But as Mary Holm points out, the KiwiSaver year is different to the financial year. The KiwiSaver year is July - June, but it is expected to assess tax credits based on financial years from April to March. But if you have recently started a job, your annual pay year is based from that start date.

But what say you then leave a job and enter a higher paying one - and accept their different KiwiSaver provider - not only will IRD have no idea what your tax credits should be if one of the providers does not advise IRD, but you probably won't either unless you keep a real close tab on your accounts. Its even worse if you are working two part time jobs with two different KiwiSaver providers. Should it be found that you will be overpaid, you won't get the employer contributions. But if an administrative error is made and your KiwiSaver account is overpaid, and you are owed a tax rebate at the end of the financial year as well, one could cancel the other out. If you have to pay, you`ll have a big debt.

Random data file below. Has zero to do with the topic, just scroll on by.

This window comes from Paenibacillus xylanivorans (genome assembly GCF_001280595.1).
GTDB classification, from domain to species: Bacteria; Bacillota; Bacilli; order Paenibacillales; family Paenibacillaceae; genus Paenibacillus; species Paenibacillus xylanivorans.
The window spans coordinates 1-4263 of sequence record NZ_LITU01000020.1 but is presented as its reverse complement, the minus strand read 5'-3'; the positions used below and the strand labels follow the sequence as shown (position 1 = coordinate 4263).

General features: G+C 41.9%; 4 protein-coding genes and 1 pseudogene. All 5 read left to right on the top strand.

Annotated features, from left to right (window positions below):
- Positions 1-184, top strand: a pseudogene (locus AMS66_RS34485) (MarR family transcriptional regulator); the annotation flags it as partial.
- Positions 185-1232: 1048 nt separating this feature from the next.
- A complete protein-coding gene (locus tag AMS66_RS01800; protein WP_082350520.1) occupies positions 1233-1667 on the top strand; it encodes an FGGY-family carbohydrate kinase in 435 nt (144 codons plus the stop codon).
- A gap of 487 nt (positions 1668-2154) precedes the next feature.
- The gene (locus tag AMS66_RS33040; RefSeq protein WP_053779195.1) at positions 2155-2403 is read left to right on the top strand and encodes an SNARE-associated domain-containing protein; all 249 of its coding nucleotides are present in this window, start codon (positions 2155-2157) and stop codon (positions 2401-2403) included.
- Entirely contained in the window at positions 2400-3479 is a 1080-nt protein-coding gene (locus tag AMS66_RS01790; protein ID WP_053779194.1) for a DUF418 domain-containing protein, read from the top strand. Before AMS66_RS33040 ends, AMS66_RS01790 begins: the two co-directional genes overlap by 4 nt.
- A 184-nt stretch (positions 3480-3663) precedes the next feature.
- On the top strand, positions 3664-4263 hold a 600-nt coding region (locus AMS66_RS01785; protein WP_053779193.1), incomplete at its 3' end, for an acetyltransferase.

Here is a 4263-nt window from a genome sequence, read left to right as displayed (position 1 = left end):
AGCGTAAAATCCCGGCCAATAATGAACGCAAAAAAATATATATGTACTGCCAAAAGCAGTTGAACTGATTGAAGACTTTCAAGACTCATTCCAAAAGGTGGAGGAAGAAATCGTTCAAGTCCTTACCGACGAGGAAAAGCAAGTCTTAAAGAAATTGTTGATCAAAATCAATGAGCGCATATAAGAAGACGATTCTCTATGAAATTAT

Rather than saving, KiwiSaver could get you into debt. And if you are in sufficient debt, apparently you can cash your KiwiSaver contributions. You can then pay the IRD the overpaid employer contributions because the IRD will probably force you to do so rather than write it off due to inability to pay.

So, if you are in that situation, you won't save at much all. But at least you`ll get a decent tax cut. In 2011.


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Helen Clark on the nanny state

How do you respond to people who complain about "nanny state" and that they are"sick of Labour telling them how to run their lives"?